AFT Pharmaceuticals is reporting brisk demand for its cold and influenza-related medicines amid the unfolding coronavirus crisis, although that may not be enough to fully offset the supply-chain disruptions it is grappling with.
"As news of the covid-19 outbreak emerged at the start of this year, we moved quickly to significantly build stocks of our key medicines in Australasia and we have been rewarded for this foresight," managing director Hartley Atkinson said in a statement.
"By way of example, we sold $1.2 million of vitamin C lipo-sachets in New Zealand over three days alone" and that equaled sales in the previous 12 months, Atkinson said.
The company said its over-the-counter and hospital businesses have seen strong demand for its injectable antibiotics, analgesics including its patented Maxigesic pain relief products, and supplements such as vitamin C.
Demand internationally has also been strong and the company said it was working with its international partners to ensure an uninterrupted supply to its global customer base.
"This is not without challenges, given disruption to global trade routes caused by the virus. However, we are confident that any financial impact on the global business could in part be offset by our local sales gains," the company said.
Atkinson said because the sales uplift has come late in the financial year, he is maintaining guidance for operating profit for the year ending this month at between $18.8m and $21.8m, "although we now expect a result that is at the mid to upper end of this range."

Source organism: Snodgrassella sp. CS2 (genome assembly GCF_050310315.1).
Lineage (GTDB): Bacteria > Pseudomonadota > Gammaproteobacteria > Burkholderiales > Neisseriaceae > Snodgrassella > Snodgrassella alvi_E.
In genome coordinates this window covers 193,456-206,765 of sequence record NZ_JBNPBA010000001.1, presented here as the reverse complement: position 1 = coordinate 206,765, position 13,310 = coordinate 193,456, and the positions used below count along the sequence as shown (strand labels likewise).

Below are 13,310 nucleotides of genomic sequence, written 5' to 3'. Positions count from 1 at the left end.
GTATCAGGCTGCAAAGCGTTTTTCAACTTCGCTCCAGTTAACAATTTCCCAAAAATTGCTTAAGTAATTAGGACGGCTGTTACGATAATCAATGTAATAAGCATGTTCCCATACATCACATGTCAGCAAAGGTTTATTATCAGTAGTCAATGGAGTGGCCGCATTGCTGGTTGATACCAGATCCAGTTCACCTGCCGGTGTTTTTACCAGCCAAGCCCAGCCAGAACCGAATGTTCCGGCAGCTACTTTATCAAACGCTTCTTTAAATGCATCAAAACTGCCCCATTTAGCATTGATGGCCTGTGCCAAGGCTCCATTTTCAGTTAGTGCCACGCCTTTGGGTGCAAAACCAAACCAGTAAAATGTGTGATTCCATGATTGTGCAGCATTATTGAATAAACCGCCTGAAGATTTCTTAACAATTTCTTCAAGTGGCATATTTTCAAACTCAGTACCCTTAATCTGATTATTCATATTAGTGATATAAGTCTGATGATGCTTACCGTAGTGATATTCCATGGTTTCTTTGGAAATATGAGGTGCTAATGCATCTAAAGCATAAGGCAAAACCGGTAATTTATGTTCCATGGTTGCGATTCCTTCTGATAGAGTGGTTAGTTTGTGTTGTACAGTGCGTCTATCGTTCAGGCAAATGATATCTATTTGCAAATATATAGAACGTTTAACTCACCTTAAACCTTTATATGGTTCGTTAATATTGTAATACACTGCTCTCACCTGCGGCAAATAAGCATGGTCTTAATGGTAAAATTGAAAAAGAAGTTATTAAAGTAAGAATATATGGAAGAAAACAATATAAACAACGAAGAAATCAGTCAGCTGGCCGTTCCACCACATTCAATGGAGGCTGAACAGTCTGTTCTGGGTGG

"AFT is monitoring developments related to the covid-19 outbreak closely. At present, we are unable to say with any certainty whether demand will be sustained beyond the end of the current financial year and, if so, for how long," he said.
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"Importantly, we have a diverse range of products from injectable antibiotics to patented analgesic and eyecare products. We will update the market as necessary."
Atkinson told BusinessDesk all his company's products are manufactured offshore in China, India, Malaysia, Europe and North America.
AFT normally has about three months' supply but in January had lifted that to five or six months supply of some products.
The company briefly ran out of vitamin C but was able to restock quickly, he said.
The company's best-selling product is made in Germany by robots. "One of the good things about that is a robot doesn't get covid-19."
The company's supplier in China is in the city of Jinan, about seven hour's travel north of Hubei province where the virus first emerged, but AFT hadn't suffered any supply problems, Atkinson said.
On a day in which the benchmark S&P/NZX 50 Index is down 1.5 per cent, AFT shares rose 10 cents, or 2.8 per cent, to $3.70. They have gained more than 75 per cent in the past 12 months.